This leads me to my favorite example of clashing cultures, you may or may not know that there is a time period during a young Amish person’s life when they are given the freedom to experiment with worldly ways. They then choose whether to stay and become part of the faith or leave to find their own path. It’s called Rumspringa. The choice to go or stay is a permanent one and wisely (in my opinion) the elders knew this choice must be made through free will. You would think a taste of the wide wild world would lure the young people away, but I’m happy to say after sowing some  “oats” most return to the fold and farm. My story is about a young man in the midst of his Rumspringa. I was having my second cup of coffee and reading the paper on a Sunday morning. Our local paper publishes a column of police runs.( It is always interesting to see who was arrested for speeding etc.)  Scanning the column for familiar names, I came across a single sentence written without commentary, but it conjured a very detailed image for me.  The police record read that Samuel Miller (totally fictitious name), 16, driver of horse-drawn vehicle, had been cited for playing his boom box too loud.  Well, now I’m curious and trying to picture just what had transpired to result in this citation. I pictured my students leaving school in their souped-up cars practically vibrating with the bass being played on the car’s stereo speakers. You can hear the booming approach as they draw near. The noise increases in volume the closer they get and then fades into a softer thumping the further they drive down the road.  All in all, my ears are offended for a mere few seconds. Irritating, but not worth calling the police over. So, what happened to Samuel?

After a few moments of puzzling, I came up with what I considered a viable scenario.  Samuel had likely been given the “keys ” to the horse and buggy and had driven into town.  Now, I won’t tell you the town’s name because I feel the need to protect Samuel’s identity and dignity. But, suffice it to say “town” is a relative term in my part of Ohio.  The Amish live in the most remote areas of our county and the nearest town usually consists of about four blocks of homes (if that) and might boast a general store, bank, post office and if you are really lucky a small restaurant. So…here’s what I pictured…Samuel leaves the farm in borrowed buggy and heads to town to stretch his Rumspringa wings with a contraband boom box beside him (probably borrowed from an “English” teen neighbor). After a few hours, (it takes awhile to get anywhere in a buggy) he arrives in town and feeling his freedom he blares his boom box as he travels through the streets of the big city. …just like my students…in their CARS. Cars is the word key to this situation. If Samuel had been in a car his boom box would have offended the local residents for the few seconds it took him to drive by, but he wasn’t in a car. And after taking hours to get there, I’m sure Samuel didn’t just take a quick tour through town and then return to the farm.  No, I’m pretty sure this young man visited the general store and maybe bought a Pepsi and drove around town…several times….boom box booming…as he drove a horse and buggy…. I have the very clear image of Samuel clumping and whirring and booming past old Mrs. Brown’s house one too many times. What was playing on the boom box we can only imagine.  I like to think it was M.C. Hammer (just cuz you can’t touch that).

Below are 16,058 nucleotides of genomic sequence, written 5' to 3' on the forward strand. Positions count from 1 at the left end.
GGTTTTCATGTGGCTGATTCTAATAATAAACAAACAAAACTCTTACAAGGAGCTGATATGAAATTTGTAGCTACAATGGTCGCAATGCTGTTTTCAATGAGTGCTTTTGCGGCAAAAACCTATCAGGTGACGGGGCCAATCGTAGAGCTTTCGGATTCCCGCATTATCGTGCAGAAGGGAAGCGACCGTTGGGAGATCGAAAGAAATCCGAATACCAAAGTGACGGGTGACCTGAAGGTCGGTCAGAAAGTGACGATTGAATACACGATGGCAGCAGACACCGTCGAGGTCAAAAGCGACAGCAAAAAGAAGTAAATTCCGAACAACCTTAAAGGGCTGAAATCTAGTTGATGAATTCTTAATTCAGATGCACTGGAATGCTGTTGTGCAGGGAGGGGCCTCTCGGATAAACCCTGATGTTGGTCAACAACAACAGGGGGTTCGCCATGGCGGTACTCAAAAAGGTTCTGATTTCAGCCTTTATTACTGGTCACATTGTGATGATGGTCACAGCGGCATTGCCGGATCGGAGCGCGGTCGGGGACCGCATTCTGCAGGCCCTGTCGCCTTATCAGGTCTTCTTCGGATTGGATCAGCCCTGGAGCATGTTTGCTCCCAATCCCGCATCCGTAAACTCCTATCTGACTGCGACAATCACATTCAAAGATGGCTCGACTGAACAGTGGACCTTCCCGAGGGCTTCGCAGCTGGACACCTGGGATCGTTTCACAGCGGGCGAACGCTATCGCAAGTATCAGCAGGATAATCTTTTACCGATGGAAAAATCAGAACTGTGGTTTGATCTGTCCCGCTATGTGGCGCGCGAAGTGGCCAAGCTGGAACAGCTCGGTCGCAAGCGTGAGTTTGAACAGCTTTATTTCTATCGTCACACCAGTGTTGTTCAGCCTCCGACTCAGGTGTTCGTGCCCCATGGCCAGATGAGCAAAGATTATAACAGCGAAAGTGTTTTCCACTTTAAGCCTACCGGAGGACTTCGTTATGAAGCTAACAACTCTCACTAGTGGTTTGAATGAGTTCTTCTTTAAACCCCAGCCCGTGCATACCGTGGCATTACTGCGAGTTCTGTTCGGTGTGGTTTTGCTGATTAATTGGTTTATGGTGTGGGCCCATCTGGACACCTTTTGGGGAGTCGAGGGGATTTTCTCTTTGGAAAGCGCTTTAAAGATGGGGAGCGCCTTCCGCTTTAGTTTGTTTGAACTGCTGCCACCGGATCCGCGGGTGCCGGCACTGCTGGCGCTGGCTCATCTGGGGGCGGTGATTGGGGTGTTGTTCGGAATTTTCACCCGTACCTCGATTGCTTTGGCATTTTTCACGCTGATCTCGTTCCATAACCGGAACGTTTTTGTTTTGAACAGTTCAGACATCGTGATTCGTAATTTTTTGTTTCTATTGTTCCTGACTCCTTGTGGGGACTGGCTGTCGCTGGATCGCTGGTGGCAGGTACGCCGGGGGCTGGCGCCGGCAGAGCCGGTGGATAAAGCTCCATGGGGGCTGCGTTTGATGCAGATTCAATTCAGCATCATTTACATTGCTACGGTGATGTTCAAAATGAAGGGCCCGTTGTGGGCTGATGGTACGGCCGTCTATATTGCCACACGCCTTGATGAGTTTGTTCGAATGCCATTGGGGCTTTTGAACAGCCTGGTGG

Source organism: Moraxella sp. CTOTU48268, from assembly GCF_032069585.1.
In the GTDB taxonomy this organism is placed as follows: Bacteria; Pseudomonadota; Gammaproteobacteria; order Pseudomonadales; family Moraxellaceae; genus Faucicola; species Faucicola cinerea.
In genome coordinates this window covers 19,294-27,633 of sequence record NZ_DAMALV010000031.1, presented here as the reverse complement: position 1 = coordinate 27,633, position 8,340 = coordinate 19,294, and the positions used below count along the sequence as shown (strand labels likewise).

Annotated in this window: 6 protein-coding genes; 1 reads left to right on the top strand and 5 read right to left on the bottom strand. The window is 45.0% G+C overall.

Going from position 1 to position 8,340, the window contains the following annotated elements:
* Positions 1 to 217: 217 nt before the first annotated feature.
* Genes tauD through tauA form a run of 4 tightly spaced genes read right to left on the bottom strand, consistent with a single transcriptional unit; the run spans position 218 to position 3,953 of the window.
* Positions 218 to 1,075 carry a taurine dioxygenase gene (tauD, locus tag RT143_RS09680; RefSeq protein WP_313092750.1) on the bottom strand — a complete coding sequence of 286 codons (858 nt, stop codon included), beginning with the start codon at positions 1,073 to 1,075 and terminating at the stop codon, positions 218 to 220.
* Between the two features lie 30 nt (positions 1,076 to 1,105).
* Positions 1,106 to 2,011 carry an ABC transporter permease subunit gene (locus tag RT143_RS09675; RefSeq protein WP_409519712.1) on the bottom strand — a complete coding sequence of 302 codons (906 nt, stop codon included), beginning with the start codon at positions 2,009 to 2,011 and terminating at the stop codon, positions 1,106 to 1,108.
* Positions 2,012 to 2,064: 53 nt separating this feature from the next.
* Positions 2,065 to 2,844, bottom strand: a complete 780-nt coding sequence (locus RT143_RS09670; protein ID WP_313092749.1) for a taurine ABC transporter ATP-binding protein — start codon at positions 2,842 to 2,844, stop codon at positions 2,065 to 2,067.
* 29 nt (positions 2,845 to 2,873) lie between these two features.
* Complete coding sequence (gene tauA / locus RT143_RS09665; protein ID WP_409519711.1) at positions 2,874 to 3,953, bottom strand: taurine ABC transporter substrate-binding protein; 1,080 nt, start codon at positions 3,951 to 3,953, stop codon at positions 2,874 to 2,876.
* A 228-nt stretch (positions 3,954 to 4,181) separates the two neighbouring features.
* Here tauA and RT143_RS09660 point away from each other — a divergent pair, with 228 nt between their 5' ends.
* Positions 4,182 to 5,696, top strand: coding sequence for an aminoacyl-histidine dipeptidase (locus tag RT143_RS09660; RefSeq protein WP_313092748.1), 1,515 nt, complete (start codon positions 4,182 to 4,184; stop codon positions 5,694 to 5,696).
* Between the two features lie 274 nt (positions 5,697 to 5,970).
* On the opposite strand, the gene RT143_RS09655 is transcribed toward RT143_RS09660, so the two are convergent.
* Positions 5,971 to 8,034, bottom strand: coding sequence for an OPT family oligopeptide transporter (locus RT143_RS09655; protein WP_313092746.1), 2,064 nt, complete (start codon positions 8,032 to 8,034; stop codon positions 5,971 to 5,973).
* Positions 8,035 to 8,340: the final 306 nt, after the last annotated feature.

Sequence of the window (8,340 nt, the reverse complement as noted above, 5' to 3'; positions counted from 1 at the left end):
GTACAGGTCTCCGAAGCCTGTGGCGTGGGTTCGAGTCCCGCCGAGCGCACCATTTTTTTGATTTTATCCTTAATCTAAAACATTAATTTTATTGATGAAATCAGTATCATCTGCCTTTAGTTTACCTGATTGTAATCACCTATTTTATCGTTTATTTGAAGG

There isn’t a lot of diversity in my little part of Appalachia and I’m grateful for the Amish folks who choose to live here. I love that they exist and continue to thrive despite the world around them and despite the culture clashes..They remind me that America can still be a place for religious freedom and lifestyle choices.